Langley Half Marathon and 10k Walk draws a mixed crowd

Susi Harvey of Sparks, Nev. crosses the finish line first among the women runners in the 2010 Langley Half Marathon. Harvey finished ninth overall in 44 minutes, 42.1 seconds to win her second Langley Half Marathon women’s title.  - Brian Kelly / Record file
Susi Harvey of Sparks, Nev. crosses the finish line first among the women runners in the 2010 Langley Half Marathon. Harvey finished ninth overall in 44 minutes, 42.1 seconds to win her second Langley Half Marathon women’s title.
— image credit: Brian Kelly / Record file

Runners don’t come to the Langley Half Marathon to set personal records, especially the race veterans.

The hills on the course present a different challenge from many marathons and half marathons around

Puget Sound, and that limits its appeal, according to the marathon organizers.

“You already have a selective group who want to do this tough course,” said volunteer race director Matt Simms.

Yet racers continue to register in the hundreds for the Langley race. This year more than 200 people will run Langley’s insidious inclines on Sunday, July 10, but the race itself will draw more than a thousand people to Langley.

The 800 or so non-racers will be family, friends, spectators, volunteers and race coordinators. They come for the fourth annual Langley Half Marathon and 10k Fitness Walk that is part of the 36th annual Choochokam Arts festival that begins today and ends Sunday.

It’s the non-arts part of the festival, and the only endorsed athletic event.

“People can come to Langley, do the race in the morning and then as soon as they’re finished … then the arts festival is opening right around that time,” Simms said.

Almost 200 racers were registered by Thursday, which Simms said was about average. Racers come from across Whidbey, the state, the country and the world. Simms said he has registered racers from Clinton, Oak Harbor, Seattle, San Francisco, Virginia, Miami and Ireland.

“I never anticipated that anybody farther than Greenbank would come,” Simms said.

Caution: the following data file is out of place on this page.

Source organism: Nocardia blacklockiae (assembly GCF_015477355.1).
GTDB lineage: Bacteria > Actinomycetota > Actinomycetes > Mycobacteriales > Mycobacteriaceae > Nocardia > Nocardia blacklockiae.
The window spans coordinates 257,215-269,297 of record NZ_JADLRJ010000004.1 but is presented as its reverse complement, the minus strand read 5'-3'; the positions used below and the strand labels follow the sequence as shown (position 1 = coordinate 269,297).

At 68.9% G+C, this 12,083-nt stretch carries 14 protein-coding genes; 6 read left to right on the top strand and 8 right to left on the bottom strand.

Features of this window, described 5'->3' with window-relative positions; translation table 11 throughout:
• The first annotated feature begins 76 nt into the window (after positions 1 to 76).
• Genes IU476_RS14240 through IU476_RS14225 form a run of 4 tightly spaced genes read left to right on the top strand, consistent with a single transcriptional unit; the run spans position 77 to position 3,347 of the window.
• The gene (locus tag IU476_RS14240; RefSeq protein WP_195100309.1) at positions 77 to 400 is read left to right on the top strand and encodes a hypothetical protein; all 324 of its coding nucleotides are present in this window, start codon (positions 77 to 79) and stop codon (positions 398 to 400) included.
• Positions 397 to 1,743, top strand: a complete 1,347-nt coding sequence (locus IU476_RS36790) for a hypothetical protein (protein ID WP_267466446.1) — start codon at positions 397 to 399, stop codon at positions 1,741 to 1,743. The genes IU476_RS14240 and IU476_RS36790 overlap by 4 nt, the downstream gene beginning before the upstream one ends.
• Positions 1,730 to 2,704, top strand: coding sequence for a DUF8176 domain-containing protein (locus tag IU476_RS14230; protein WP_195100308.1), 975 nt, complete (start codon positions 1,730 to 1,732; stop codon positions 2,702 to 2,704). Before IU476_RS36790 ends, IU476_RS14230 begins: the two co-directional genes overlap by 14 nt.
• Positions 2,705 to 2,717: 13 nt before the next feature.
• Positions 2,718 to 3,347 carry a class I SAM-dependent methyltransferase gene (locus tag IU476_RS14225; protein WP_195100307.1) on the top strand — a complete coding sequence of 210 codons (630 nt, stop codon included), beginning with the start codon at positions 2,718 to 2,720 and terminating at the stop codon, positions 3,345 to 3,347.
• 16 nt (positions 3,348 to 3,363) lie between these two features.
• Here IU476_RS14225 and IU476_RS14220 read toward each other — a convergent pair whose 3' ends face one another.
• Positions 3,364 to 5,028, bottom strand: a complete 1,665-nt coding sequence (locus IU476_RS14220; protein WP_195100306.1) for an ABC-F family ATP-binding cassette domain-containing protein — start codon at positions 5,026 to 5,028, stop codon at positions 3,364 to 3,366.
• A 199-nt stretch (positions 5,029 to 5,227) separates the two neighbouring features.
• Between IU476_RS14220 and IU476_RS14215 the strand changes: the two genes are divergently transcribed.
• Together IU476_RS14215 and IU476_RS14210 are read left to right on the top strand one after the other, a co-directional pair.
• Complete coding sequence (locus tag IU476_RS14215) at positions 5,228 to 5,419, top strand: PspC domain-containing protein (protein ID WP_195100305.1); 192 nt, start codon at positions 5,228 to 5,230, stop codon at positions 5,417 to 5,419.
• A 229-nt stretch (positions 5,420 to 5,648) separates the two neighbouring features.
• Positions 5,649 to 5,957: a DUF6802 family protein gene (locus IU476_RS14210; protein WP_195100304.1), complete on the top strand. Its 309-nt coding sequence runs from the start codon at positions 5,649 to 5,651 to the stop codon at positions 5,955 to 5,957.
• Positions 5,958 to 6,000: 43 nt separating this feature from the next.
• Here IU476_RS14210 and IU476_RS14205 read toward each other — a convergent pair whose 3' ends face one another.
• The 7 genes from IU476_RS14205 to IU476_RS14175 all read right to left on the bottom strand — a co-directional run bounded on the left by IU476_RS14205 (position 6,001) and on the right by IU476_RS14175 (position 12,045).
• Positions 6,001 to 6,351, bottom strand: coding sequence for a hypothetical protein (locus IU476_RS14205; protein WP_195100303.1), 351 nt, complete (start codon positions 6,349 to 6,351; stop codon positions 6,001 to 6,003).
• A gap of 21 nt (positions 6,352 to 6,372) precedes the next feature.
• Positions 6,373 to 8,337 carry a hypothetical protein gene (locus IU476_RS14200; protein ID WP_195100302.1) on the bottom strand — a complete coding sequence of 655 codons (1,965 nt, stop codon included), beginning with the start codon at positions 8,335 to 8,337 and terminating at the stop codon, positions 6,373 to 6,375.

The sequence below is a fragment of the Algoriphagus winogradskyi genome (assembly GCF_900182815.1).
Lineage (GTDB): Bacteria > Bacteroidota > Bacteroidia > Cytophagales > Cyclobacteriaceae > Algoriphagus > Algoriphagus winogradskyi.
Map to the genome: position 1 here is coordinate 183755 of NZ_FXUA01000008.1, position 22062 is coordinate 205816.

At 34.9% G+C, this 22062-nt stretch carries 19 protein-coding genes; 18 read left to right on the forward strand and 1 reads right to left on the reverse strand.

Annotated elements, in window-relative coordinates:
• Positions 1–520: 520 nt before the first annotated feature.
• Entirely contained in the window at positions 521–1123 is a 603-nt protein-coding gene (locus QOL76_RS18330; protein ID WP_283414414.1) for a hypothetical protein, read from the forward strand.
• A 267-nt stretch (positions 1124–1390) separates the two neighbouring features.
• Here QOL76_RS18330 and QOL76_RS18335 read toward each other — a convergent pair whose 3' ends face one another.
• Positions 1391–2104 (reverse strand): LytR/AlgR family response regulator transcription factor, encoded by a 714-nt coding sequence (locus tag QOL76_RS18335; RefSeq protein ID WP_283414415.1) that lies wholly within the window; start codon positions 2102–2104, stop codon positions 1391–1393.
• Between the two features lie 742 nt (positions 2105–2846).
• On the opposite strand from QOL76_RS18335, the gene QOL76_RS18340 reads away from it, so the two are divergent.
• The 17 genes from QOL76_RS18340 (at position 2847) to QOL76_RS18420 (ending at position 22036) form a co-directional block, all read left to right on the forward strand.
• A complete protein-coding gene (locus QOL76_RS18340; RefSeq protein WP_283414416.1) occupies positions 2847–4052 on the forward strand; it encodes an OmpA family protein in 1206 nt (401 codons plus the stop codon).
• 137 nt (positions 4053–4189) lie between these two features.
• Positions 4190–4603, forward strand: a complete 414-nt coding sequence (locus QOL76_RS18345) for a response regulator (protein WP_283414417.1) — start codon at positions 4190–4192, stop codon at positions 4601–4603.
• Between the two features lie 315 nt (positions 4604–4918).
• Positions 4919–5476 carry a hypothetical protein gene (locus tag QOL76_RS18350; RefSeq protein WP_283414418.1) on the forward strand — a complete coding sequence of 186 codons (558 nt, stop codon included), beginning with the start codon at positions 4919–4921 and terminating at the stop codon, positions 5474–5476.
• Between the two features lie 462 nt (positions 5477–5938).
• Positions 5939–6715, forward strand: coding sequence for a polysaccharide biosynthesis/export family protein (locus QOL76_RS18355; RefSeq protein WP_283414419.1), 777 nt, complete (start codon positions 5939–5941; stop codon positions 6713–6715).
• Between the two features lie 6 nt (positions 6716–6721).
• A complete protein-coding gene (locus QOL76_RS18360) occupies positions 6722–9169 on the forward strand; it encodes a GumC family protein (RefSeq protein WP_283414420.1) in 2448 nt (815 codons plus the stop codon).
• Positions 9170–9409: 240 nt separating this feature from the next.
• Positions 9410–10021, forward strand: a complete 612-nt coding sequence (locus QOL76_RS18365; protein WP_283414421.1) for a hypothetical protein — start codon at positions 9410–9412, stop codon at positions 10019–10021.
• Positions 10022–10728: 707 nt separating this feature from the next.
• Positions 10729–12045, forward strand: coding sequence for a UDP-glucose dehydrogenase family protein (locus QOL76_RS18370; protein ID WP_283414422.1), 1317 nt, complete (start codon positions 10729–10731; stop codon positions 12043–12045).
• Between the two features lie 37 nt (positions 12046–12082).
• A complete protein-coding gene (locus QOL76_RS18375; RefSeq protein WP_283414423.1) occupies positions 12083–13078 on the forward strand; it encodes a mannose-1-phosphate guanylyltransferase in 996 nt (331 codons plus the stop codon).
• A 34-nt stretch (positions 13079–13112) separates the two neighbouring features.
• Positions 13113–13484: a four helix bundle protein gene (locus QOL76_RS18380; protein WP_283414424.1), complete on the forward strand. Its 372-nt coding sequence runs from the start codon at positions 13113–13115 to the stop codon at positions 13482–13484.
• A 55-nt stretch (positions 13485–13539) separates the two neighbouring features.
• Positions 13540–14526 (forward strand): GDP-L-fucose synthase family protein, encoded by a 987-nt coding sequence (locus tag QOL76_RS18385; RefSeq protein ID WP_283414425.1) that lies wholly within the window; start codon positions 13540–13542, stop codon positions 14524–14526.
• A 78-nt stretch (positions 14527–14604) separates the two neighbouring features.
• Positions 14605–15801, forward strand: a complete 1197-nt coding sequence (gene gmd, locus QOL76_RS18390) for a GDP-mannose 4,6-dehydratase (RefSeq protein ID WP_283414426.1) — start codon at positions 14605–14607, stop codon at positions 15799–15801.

It’s not as popular as the recent Seattle Rock ‘n’ Roll Marathon, which had about 26,000 racers, and that’s the point.

“They want to do the race with a couple hundred people on a beautiful course,” Simms said.

He also expects between 50 and 75 racers to register the day of, even minutes before, the 8:30 a.m. start time.

“We’ve signed up people after the start,” Simms said.

“It makes it pretty user-friendly,” he added.

A three-time Langley racer won’t need last-minute registration.

Matt Cook, a chaplain for Naval Submarine Support Center based in Bremerton, raced in the previous three Langley half marathons. This will be Cook’s fourth Langley race, his second half marathon this year and he raced in three marathons, so far. He plans to run in 20 half- and full marathons this year.

“In some ways, it’s just another race,” Cook said. “But it’s also a special one because I’ve run every single (Langley Half Marathon) and it’s just a well-organized event, and those are rare to find sometimes.”

Cook, a Clinton resident until 2009, also said he looks forward to the Langley race to see familiar faces.

“It’s a wonderful excuse to reconnect with old friends,” he said.

Some racers will bring their friends, rather than see old ones at the race. One racer, Alicia Force, will travel from Oak Harbor with six other racers. Those racers include Force’s co-worker, the co-worker’s daughter, Force’s sister, niece, husband and friend.

“I still can’t convince a couple people,” Force laughed.

The recruiter extraordinaire convinced each of them to register and name her as the Offered Runner Referral, an addition to the registration form Simms included as incentive for racers to register their friends for a fee refund.

They’re competing in the 10k walk, but Force and her husband will run. That’s the real competition for Force, at least.

“My ultimate goal will be to beat my husband, but I can say that won’t happen,” she said.

Force said the race’s proximity to her Oak Harbor home attracted her. One slight reservation was the course’s hills and elevation gain.

“I’m hoping I can run up them the whole time,” Force said.

The course map on rates the race’s elevation gain as a Category 5 Climb — the least difficult. Simms said the course has more elevation gain and hills than most marathons and half marathons. It’s both a draw and a deterrent.

“You’re not going to run your personal best, of course,” Simms said.

Cook likes the course’s hills and elevation gain, and said it’s one of the reasons he comes to the race.

“I love the challenging race course, and I love Choochokam,” Cook said. “Matt Simms — the race director — he does a good job of laying out the race.”

Simms said he has about 30 volunteers to help with this year’s race, but added that more are welcome to come the day of the race, or register online at

“We have great volunteers from the community,” Simms said. “We’ll put them to work.”

Ben Watanabe can be reached at



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